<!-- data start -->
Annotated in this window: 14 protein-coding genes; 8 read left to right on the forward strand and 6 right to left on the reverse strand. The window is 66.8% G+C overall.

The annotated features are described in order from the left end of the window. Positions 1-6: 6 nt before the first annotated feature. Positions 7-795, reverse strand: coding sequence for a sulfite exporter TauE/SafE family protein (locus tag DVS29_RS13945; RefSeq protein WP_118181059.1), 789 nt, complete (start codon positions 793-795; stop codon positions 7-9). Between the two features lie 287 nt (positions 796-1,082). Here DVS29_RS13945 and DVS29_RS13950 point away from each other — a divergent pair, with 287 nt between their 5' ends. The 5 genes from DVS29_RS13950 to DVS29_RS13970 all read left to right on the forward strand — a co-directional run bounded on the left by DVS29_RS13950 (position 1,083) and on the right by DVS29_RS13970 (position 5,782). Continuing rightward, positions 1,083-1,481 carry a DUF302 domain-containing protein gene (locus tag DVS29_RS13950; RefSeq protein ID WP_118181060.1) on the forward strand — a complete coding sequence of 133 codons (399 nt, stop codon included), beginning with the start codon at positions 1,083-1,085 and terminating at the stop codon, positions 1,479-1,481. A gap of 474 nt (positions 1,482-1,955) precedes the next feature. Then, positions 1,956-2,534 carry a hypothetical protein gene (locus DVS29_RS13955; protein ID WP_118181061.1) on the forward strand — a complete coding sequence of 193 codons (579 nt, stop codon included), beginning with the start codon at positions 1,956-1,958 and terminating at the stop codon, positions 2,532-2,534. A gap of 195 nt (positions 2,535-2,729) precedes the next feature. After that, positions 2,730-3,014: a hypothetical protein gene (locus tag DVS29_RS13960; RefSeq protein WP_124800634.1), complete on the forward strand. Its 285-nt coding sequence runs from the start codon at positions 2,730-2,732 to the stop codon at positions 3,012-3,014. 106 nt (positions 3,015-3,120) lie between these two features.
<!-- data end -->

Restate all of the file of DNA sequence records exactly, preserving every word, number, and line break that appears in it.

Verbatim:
Annotated in this window: 14 protein-coding genes; 8 read left to right on the forward strand and 6 right to left on the reverse strand. The window is 66.8% G+C overall.

The annotated features are described in order from the left end of the window. Positions 1-6: 6 nt before the first annotated feature. Positions 7-795, reverse strand: coding sequence for a sulfite exporter TauE/SafE family protein (locus tag DVS29_RS13945; RefSeq protein WP_118181059.1), 789 nt, complete (start codon positions 793-795; stop codon positions 7-9). Between the two features lie 287 nt (positions 796-1,082). Here DVS29_RS13945 and DVS29_RS13950 point away from each other — a divergent pair, with 287 nt between their 5' ends. The 5 genes from DVS29_RS13950 to DVS29_RS13970 all read left to right on the forward strand — a co-directional run bounded on the left by DVS29_RS13950 (position 1,083) and on the right by DVS29_RS13970 (position 5,782). Continuing rightward, positions 1,083-1,481 carry a DUF302 domain-containing protein gene (locus tag DVS29_RS13950; RefSeq protein ID WP_118181060.1) on the forward strand — a complete coding sequence of 133 codons (399 nt, stop codon included), beginning with the start codon at positions 1,083-1,085 and terminating at the stop codon, positions 1,479-1,481. A gap of 474 nt (positions 1,482-1,955) precedes the next feature. Then, positions 1,956-2,534 carry a hypothetical protein gene (locus DVS29_RS13955; protein ID WP_118181061.1) on the forward strand — a complete coding sequence of 193 codons (579 nt, stop codon included), beginning with the start codon at positions 1,956-1,958 and terminating at the stop codon, positions 2,532-2,534. A gap of 195 nt (positions 2,535-2,729) precedes the next feature. After that, positions 2,730-3,014: a hypothetical protein gene (locus tag DVS29_RS13960; RefSeq protein WP_124800634.1), complete on the forward strand. Its 285-nt coding sequence runs from the start codon at positions 2,730-2,732 to the stop codon at positions 3,012-3,014. 106 nt (positions 3,015-3,120) lie between these two features.